From Zoroastrian Cosmos to Abbasid Baghdad: A Journey through Utopia and Heterotopia


Kianoosh Rezania


May 10, 2024


The history of religions knows not only sacred places on earth, but also many imaginary ones. Some immanent earthly constructions are idealized and projected onto the transcendent sphere (utopia); in contrast, some imagined transcendent spaces are realized in the world (heterotopia). These utopias and heterotopias are of particular interest when we can identify their point of departure, the immanent space that served as a model for the utopia and the utopian space that served as a model for the heterotopia. Zoroastrianism, one of the world’s oldest religions, provides some examples of such spatial projections.

Based on Michel Foucault’s and Henri Lefebvre’s theories of space, and using both textual and archaeological evidence, this paper will examine some interrelated Iranian and Islamic utopias and heterotopias from the first millennium BC to the first millennium AD, focusing on their interconnections. The paper will begin its journey with the cosmographical representation of the earth in Avestan texts, then move on to Yima’s Vara, also represented in Avestan texts. From these textual representations, it advances to the glorious capital of the Sasanians founded by Ardašīr in the third century in Persis, Ardašīr-xwarrah. Finally, it will reach the Round City of Baghdad, the illustrious capital of the Abbasids founded by Caliph Al-Manṣūr.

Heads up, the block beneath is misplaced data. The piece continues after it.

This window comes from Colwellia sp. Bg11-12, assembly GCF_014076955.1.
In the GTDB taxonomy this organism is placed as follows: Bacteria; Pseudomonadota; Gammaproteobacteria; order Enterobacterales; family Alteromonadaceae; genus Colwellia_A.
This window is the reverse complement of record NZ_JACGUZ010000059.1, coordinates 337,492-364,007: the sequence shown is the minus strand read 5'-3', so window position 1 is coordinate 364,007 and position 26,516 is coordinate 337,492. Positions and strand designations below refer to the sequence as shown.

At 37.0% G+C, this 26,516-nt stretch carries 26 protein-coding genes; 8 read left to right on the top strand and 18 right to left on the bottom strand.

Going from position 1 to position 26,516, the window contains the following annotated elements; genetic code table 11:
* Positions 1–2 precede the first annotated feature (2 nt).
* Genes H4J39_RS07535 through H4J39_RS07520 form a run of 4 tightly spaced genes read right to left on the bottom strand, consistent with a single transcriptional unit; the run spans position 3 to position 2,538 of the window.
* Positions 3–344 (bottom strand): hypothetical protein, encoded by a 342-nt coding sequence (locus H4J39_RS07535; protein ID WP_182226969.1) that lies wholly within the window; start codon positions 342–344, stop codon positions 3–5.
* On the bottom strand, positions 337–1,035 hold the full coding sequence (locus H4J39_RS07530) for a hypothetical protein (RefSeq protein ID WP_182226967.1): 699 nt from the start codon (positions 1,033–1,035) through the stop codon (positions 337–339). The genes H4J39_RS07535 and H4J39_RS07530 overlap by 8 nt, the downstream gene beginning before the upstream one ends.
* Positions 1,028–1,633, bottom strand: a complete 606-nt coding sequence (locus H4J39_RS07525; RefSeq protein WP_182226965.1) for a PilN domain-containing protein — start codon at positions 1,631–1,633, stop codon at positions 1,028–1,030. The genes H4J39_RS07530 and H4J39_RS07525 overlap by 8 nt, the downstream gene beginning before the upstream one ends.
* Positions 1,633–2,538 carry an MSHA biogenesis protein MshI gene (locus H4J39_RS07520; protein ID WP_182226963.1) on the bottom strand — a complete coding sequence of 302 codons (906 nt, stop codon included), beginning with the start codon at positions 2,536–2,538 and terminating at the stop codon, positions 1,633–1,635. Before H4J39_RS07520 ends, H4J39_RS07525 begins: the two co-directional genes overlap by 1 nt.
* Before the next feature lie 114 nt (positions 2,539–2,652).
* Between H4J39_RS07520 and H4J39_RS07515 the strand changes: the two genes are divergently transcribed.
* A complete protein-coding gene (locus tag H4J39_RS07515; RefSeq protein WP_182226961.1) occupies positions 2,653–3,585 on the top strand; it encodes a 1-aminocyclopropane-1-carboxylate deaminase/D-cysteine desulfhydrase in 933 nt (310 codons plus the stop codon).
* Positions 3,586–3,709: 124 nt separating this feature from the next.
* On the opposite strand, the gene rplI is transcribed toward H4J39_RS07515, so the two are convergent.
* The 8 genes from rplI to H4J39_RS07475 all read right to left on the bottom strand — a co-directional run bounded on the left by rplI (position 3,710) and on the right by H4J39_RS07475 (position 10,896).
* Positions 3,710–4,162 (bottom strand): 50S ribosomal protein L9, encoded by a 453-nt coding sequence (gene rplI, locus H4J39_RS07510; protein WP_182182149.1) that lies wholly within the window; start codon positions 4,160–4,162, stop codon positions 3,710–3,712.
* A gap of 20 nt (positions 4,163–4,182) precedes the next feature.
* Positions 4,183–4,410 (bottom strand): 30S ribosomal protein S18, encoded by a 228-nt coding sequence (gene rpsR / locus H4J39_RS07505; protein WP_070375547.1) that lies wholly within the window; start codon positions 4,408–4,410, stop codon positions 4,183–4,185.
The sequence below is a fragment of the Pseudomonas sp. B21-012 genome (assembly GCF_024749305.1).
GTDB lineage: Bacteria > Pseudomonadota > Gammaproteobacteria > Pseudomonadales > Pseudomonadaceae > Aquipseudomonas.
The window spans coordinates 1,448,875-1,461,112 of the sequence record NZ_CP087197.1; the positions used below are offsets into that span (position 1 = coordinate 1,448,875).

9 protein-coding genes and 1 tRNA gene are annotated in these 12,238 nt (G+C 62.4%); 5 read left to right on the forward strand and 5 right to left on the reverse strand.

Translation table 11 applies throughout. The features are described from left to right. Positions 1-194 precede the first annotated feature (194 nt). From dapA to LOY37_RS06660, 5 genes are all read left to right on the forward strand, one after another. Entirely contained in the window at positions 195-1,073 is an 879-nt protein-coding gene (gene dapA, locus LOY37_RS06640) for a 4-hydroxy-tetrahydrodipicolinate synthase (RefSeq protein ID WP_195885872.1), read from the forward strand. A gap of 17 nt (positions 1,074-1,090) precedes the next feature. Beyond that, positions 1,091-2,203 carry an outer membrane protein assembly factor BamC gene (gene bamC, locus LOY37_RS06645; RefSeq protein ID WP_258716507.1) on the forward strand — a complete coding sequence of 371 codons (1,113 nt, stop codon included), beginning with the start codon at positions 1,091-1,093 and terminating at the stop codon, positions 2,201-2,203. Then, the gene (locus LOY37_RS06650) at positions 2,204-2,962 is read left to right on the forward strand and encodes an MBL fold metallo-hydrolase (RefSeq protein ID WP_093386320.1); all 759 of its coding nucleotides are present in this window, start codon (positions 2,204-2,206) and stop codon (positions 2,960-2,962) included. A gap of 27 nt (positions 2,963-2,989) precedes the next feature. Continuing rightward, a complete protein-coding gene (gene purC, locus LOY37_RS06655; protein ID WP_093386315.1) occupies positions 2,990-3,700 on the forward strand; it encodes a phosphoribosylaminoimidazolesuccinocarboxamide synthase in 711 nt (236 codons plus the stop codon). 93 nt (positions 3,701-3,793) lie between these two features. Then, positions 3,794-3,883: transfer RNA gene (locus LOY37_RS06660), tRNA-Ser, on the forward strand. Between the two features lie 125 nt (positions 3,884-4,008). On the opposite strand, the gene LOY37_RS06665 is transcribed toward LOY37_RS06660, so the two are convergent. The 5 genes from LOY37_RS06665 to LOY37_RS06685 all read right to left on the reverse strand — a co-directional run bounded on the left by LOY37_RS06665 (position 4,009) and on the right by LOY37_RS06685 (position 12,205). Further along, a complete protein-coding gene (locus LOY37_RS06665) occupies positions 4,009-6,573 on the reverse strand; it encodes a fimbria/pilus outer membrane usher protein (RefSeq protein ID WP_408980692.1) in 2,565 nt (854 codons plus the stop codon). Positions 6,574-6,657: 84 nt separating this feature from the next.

Kianoosh Rezania is a professor of the History of West Asian Religions at the Center for Religious Studies, Ruhr University Bochum, the director of the Graduate School of Metaphor and Religion (GSMR), and Principal Investigator on the long-term project, “Zoroastrian Middle Persian: Digital Corpus and Dictionary (MPCD).” His main research interests cover the history of Zoroastrianism, Middle Persian literature, the development of the concepts of time and space in ancient and late antique Iran, and digital humanities. He holds a M.Sc. in Computer Science from Sharif University of Technology (Tehran 1998), a M.A. in Iranian Studies from the University of Tehran (2002) and a Ph.D. in Old Iranian Studies from the Georg-August University Göttingen (2008). Rezania is the author of Die zoroastrische Zeitvorstellung: eine Untersuchung über Zeit- und Ewigkeitskonzepte und die Frage des Zurvanismus (Harrassowitz 2010), Die Raumkonzeptionen im älteren Zoroastrismus: kosmische, kultische und soziale Räume (Harrassowitz 2017), and the co-author of Religionsökonomie: Einführung für Studierende der Religionswissenschaft und Wirtschaftswissenschaften (UTB 2023).